SINGAPORE – There are 66 inmates with Covid-19 at a quarantine centre in Selarang Park Complex as at Nov 18, the Singapore Prison Service (SPS) told The Straits Times on Friday (Nov 19).
In response to queries from ST, SPS said that some inmates across all prison facilities who test positive for the virus are taken to the centre, which began operating in April last year.
SPS said: “In general, asymptomatic inmates who are housed together with other inmates within a shared cell will be sent to the Quarantine Centre.
“SPS does allow inmates who are housed in single cells to remain in their own cells when recovering from Covid-19 as they will not come into contact with other inmates during their quarantine, unlike inmates from non-single cells.”
The decision to transfer inmates who test positive for Covid-19 to the Quarantine Centre – which can house up to 120 inmates – is made in consultation with a prison medical officer, SPS added.
On Nov 11, ST reported that there were 169 inmates with Covid-19. Of that number, 116 were from Institution A1, including inmates on death row.
As these inmates are housed in single-occupancy cells, they can be quarantined within the institution itself, SPS said.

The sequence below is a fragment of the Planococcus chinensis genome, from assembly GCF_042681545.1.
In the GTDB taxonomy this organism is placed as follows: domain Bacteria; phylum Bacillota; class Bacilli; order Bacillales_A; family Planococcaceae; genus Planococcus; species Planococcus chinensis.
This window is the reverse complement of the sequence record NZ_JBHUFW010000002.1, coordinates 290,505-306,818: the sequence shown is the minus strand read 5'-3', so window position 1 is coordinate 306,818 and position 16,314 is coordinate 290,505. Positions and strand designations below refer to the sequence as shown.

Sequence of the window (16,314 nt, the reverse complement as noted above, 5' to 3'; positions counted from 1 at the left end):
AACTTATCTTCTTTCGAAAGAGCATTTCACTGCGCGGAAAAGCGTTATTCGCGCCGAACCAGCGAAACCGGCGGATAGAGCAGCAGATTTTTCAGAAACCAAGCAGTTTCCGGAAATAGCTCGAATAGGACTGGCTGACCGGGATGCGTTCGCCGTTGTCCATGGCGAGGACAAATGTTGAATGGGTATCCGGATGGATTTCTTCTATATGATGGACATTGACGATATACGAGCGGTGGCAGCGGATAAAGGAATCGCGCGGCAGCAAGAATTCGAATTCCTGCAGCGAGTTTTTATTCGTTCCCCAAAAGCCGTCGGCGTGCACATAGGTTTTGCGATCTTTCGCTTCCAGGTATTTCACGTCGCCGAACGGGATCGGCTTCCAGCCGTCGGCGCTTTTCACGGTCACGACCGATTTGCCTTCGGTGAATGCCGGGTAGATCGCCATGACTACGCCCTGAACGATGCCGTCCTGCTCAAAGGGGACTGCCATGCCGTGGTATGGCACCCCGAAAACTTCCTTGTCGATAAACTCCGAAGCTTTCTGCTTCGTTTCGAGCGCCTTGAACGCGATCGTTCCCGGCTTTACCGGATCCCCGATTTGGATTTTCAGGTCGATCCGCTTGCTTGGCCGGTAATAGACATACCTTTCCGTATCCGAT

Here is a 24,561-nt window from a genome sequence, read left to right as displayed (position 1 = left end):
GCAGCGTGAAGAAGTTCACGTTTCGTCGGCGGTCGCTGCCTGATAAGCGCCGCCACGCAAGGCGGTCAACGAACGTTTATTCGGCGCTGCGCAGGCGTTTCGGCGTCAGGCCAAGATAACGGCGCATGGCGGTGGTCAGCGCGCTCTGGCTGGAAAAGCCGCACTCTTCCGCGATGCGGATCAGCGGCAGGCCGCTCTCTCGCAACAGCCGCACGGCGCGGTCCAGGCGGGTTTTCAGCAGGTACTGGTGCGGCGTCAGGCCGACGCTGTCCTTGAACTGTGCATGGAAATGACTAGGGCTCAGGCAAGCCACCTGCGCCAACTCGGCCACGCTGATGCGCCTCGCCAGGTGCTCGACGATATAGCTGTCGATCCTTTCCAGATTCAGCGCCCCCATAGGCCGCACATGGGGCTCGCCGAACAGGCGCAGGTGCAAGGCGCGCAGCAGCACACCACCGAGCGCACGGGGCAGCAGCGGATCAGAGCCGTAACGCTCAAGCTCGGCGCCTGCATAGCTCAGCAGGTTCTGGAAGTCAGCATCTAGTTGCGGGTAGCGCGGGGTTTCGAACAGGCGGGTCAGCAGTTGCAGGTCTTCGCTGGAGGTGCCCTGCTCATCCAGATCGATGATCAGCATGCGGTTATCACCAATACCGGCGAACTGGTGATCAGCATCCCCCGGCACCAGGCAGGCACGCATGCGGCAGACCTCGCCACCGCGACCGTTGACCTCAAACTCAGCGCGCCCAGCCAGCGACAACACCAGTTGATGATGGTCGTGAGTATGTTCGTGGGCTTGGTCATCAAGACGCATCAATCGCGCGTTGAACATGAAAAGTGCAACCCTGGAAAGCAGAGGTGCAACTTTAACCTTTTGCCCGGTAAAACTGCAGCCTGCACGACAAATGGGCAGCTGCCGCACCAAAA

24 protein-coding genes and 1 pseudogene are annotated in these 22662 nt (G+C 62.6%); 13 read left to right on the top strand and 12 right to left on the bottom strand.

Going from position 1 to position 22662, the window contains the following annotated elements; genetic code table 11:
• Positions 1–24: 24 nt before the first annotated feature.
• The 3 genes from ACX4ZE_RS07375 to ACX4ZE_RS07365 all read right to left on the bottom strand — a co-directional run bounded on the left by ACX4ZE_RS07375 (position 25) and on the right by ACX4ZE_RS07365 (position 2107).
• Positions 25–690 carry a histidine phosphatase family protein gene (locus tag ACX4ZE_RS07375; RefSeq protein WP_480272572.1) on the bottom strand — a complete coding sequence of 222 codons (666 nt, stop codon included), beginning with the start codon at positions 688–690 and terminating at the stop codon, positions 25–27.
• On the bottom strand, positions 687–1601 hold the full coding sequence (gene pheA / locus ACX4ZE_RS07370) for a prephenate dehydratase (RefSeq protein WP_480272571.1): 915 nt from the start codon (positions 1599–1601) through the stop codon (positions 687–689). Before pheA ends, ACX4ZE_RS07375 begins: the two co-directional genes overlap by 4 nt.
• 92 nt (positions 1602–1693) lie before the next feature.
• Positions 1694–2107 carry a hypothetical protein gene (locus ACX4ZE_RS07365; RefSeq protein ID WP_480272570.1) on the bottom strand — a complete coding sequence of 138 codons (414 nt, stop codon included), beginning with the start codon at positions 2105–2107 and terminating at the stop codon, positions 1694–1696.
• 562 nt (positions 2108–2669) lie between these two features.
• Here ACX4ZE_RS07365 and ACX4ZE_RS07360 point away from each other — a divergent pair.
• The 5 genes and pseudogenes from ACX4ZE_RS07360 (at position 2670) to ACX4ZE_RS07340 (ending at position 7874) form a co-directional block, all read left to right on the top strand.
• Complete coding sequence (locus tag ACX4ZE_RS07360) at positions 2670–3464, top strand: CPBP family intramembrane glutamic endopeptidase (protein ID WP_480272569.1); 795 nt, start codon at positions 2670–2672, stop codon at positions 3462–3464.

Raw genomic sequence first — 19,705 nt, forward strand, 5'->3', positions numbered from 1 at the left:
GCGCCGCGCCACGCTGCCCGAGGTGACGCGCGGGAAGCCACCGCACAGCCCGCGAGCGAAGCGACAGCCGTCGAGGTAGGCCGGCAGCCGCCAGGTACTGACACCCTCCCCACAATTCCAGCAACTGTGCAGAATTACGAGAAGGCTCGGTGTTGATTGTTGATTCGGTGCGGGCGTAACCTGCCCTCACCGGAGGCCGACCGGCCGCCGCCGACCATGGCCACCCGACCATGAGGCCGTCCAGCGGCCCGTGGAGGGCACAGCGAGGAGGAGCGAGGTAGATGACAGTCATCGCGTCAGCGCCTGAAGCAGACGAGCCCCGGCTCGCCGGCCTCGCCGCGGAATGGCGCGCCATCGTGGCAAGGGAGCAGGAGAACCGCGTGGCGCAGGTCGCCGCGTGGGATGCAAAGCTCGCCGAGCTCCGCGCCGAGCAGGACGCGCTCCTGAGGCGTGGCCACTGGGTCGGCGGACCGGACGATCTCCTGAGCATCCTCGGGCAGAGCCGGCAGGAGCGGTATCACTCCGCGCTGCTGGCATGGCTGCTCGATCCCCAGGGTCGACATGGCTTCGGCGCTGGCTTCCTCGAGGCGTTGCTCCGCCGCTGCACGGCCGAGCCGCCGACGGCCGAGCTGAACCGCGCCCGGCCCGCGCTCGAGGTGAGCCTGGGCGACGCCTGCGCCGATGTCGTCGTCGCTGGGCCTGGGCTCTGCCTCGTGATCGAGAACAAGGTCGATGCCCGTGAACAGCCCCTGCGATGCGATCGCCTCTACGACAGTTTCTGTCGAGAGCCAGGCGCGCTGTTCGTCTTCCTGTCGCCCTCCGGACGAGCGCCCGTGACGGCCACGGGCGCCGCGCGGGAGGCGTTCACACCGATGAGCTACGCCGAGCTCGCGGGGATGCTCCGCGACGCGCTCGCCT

Those moved to the Quarantine Centre are looked after by a healthcare team and prison officers.
The centre does not function as a medical centre, SPS said, adding that Covid-19-positive inmates who require inpatient medical treatment will be referred to the nearest government restructured hospital and are hospitalised under the supervision of SPS.
A prison medical officer will decide whether an inmate needs to be taken to hospital based on his symptoms, age, vaccination status and medical history.
The quarantine centre at Selarang was designed pre-pandemic with the intention of housing those who are convicted by the courts for breaking quarantine orders and may have contracted infectious diseases.
When the pandemic first broke, the centre, which is a standalone, purpose-built facility, was used to house Covid-19-positive inmates away from the main prison population for recovery.
Following the report on the number of inmates with Covid-19 earlier this month, a spokesman from the Ministry of Health (MOH) told ST it has reviewed the SPS’ cluster management measures and assessed them as being appropriate and robust within the secure setting of the prisons.
The spokesman said that Covid-19 cases in prison were not reported as a cluster in MOH’s press releases as they do not come in contact with the community.
The spokesman added: “There is also high vaccination coverage in the prisons, with 99.5 per cent of SPS staff and 90 per cent of the eligible inmate population fully vaccinated. Inmates who are unwell are given the appropriate care, and will be tested for Covid-19 where appropriate.”